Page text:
In his serialized treatise The New Plastic in Painting, the Dutch painter Piet Mondrian wrote: “Nature (or, that which I see) inspires me, puts me, as with any painter, in an emotional state so that an urge comes about to make something.” Sure, Mondrian’s paintings were composed of abstract boxes–either in white or primary colors–separated by black lines, but, at least in his mind, they came from somewhere. They were rooted in nature.
Schiffer’s computer-generated Mondrians, to this untrained eye, look a fair bit like the real things. Sure, the magic is ruined if you run the generator 20 times. But that’s the same reason why the order in which paintings are displayed in an art gallery matter. The technology’s drawbacks are shared with its analog equivalent.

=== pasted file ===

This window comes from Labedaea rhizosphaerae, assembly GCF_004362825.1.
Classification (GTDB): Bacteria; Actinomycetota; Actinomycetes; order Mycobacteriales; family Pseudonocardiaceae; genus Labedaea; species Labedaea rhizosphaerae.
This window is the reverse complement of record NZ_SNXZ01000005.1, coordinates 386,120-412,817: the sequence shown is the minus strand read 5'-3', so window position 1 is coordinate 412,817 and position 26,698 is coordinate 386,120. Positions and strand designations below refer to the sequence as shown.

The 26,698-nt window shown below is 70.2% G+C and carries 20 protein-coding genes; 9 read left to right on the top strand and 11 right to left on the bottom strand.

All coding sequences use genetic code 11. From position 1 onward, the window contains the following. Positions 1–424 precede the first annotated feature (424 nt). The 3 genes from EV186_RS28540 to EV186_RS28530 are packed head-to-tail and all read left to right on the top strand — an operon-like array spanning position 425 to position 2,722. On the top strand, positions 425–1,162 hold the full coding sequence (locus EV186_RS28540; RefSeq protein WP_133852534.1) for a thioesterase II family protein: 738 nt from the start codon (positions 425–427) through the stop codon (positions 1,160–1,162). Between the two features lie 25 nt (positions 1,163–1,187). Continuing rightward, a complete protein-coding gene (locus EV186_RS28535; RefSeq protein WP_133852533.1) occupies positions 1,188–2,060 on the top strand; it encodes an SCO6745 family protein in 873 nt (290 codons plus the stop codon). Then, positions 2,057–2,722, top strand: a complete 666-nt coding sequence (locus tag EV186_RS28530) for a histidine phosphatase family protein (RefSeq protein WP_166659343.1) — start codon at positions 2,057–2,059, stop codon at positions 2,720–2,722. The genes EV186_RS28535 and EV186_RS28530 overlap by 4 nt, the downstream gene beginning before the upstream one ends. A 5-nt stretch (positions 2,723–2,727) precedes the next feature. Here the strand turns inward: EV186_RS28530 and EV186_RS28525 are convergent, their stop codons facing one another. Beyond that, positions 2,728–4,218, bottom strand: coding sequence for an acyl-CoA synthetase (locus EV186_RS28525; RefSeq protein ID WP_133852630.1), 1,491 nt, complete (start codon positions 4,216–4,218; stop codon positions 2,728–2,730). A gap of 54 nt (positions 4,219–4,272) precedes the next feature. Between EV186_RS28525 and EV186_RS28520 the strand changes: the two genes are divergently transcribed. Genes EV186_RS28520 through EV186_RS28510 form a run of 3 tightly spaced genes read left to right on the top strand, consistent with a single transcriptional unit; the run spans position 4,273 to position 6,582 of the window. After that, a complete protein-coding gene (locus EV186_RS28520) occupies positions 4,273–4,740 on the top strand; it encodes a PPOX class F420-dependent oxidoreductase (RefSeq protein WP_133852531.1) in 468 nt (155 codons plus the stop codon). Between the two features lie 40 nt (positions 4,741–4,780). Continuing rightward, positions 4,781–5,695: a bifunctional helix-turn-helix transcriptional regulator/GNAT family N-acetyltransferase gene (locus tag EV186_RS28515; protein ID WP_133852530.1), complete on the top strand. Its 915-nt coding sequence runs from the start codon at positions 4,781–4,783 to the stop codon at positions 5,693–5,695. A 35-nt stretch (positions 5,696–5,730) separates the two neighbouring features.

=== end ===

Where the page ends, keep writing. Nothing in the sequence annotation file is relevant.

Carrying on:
The question that remains, however, is whether there is any meaning hiding in these scripted grids. Schiffer makes a good case for taking computer-generated art seriously. “We tend to forget that our brain is basically a computer – it too uses/generates electricity,” she writes. Mondrian took influences from the world around him and turned them into something else. Is that not also what Schiffer has done? Or what Twitter’s @lowpolybot did when reinterpreting a Mondrian? Thus, Schiffer concludes, “Mondrian kind of had a computer all along, he just didn’t have to deal with Firefox Aurora crashing because there were too many IRCCloud tabs open.”